Watch the OLA website for the technical presentations, reference list, and analytical kit information from the Workshop. Not an OLA member? Visit and join the community of lake advocates.




• Oregon Department of Human Services -
Harmful Algae Bloom Surveillance
Educational materials
Cyanobacteria advisories

• North American Lake Management Society

• Oregon Lakes Association - technical presentations, reference list, and analytical kit information

• See the Devils Lake Water Improvement District's Water Quality page

• Cyanosite at Purdue University


Lake Closures and cyanobacteria
• 9/18/09 - Lacamas and Round lakes in Washington State closed due to algae blooms. Summertime closures are relatively common at Vancouver Lake and even at Klineline Pond.

Linking Cyanobacteria to Alzheimer's, ALS (Lou Gehrig's disease), Parkinson's disease and supranuclear palsy
• 6/7/09
- New Hampshire lake linked to ALS cases, Union Leader article by Kristen Senz - The risk of developing Lou Gehrig's Disease is 25 times higher than the norm for people who live around Mascoma Lake, according to researchers studying the possibility of a link between lake bacteria and neurological illness.
• 6/8/09 - Washington State Department of Ecology Freshwater Algae Program on behalf of Kathy Hamel (ECY) on using caution until more studies about potential link between cyanobacteria neurotoxins and neurological disease such as Alzheimer's.
• 7/09 - Texas - Biologists at the Institute for Ethnomedicine, led by Director Paul Alan Cox, believe they’ve found the culprit for ALS (Lou Gehrig’s disease) and other “tangle diseases” including Alzheimer’s, Parkinson’s disease and supranuclear palsy. The tiny neurotoxic molecule BMAA (?-N-methylamino-L-alanine) is produced by blue-green algae (also called cyanobacteria) found worldwide.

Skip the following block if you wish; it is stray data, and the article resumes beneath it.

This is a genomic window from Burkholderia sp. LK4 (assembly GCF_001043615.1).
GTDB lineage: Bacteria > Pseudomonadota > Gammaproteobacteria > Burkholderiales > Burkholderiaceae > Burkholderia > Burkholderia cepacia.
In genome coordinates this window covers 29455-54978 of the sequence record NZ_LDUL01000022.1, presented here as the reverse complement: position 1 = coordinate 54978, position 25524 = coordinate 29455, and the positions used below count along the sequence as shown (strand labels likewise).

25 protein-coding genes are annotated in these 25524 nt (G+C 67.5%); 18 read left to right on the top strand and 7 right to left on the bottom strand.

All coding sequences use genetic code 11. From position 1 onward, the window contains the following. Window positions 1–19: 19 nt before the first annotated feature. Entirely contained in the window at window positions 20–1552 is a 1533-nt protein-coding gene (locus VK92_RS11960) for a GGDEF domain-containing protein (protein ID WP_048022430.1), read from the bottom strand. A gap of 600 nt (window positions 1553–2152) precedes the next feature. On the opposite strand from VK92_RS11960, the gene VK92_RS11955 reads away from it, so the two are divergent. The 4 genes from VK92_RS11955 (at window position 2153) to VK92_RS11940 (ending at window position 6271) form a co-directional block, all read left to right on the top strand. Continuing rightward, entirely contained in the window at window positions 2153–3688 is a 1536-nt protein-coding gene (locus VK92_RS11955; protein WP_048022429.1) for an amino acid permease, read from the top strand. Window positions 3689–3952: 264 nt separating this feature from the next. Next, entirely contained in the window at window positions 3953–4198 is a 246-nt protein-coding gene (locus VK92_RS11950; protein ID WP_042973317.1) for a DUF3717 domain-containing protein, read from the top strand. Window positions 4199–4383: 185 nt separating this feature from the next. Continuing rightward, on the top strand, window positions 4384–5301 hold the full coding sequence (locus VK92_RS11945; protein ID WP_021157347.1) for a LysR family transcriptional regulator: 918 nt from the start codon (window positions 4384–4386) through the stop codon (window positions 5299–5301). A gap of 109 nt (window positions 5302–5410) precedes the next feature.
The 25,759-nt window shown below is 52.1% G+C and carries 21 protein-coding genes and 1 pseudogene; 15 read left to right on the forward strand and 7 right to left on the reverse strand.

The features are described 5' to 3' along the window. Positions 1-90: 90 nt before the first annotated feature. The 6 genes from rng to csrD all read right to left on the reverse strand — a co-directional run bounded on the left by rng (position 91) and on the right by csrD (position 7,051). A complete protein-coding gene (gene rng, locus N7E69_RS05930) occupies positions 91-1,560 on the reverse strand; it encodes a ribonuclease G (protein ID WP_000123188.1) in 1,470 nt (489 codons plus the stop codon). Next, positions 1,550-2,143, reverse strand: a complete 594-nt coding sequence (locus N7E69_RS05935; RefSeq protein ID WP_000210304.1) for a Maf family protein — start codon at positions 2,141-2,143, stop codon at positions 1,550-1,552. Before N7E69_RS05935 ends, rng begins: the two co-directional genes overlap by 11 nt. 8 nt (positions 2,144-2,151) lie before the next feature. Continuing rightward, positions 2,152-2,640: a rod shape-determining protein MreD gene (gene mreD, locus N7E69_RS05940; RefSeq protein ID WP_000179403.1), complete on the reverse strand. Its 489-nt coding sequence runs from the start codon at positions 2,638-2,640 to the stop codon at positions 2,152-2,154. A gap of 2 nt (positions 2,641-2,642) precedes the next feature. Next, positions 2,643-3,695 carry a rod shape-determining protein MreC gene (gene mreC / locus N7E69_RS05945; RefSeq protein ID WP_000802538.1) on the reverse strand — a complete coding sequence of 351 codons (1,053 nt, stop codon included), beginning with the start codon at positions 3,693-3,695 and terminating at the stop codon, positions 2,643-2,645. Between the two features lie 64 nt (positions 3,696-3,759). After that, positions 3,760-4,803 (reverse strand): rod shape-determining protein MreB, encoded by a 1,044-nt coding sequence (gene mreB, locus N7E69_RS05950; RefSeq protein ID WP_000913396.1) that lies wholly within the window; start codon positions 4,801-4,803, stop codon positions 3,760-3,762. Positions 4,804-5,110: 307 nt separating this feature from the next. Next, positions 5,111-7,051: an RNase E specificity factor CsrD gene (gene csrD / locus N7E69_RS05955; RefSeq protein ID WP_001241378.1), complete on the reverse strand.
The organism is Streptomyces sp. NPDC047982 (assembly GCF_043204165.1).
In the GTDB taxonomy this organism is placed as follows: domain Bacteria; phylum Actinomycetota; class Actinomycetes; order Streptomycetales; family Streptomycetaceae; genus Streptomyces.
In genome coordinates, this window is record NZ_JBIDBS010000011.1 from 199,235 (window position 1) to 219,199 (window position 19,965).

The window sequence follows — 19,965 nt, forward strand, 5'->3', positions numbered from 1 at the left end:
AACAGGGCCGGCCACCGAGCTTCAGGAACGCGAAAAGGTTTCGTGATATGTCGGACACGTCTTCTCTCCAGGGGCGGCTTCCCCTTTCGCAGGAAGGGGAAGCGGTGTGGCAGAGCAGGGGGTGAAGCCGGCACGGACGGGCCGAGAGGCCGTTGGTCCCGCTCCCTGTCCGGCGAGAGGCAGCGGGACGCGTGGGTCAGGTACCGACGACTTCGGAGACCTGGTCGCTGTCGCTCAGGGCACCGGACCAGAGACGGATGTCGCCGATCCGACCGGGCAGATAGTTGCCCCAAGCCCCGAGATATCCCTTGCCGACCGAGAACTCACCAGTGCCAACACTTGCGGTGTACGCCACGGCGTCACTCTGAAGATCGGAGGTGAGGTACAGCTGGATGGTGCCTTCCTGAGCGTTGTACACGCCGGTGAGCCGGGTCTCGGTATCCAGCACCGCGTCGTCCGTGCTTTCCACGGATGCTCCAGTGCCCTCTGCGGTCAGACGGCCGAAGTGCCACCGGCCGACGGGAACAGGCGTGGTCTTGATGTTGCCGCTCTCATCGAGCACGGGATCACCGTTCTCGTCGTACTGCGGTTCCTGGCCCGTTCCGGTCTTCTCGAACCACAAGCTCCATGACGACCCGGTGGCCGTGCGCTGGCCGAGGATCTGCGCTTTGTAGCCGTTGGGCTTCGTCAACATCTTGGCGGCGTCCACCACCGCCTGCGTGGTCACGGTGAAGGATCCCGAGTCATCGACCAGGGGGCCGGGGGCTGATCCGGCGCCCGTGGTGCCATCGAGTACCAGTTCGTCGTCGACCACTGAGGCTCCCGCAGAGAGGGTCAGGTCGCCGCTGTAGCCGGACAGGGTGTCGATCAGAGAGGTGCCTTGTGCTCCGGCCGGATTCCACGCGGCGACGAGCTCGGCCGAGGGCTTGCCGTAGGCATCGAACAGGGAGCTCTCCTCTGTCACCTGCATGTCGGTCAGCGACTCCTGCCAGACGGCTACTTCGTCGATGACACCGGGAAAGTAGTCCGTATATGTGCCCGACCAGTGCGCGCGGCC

• University of Miami Medical School -
• Blue Water Satellite at

Grass Carp and cyanobacterial toxin microcystin-LR effects on immune function
• 5/29/09
- Effects of cyanobacterial toxin microcystin-LR on the transcription levels of immune-related genes in grass carp Ctenopharyngodon idella
Lili Wei1, 2, Baojian Sun1, MingXian Chang1, Yi Liu1 and Pin Nie1 Contact Information
(1) State Key Laboratory of Freshwater Ecology and Biotechnology, and Laboratory of Fish Diseases, Institute of Hydrobiology, Chinese Academy of Sciences, Wuhan, Hubei Province, 430072, China
(2) College of Animal Science and Technology, Jiangxi Agricultural University, Nanchang, Jiangxi Province, 330045, China
Received: 10 November 2007 Accepted: 1 May 2009 Published online: 29 May 2009
Abstract Recent studies in mammals have revealed that the cyanobacterial toxin MC-LR suppresses immune functions. Nevertheless, immunotoxic effects of microcystins have been little studied in fish. In this paper, we present the profiles of the immune modulation of MC-LR in grass carp, and quantitative real-time PCR methodology was developed for the measurement of relative transcription changes of six immune-related genes in the spleen and head kidney of the grass carp Ctenopharyngodon idella, which were intraperitoneally injected with 50 ?g MC-LR·kg-1 body weight in a three-week period. This study was focused exclusively on gene transcription level changes at different time points after MC-LR exposure, so, only one dose was given. The investigated genes were interleukin-1? (IL-1?), tumor necrosis factor-? (TNF-?), type I interferon (Type I IFN), peptidoglycan recognition protein-L (PGRP-L), immunoglobulin M (IgM) and major histocompatibility complex class I (MHC-I) genes. The results demonstrated that the transcription levels of the TNF-?, type I IFN, and PGRP-L genes in the spleen and head kidney were significantly low at all time points, and those of IL-1? were significantly low in the head kidney at different time points. In addition, IgM and MHC-I transcription levels were only significantly low in the spleen and head kidney at 21 d postinjection. The changes in the transcription levels of immune-related genes induced by MC-LR confirmed its effect on inhibiting immune function at the transcription level.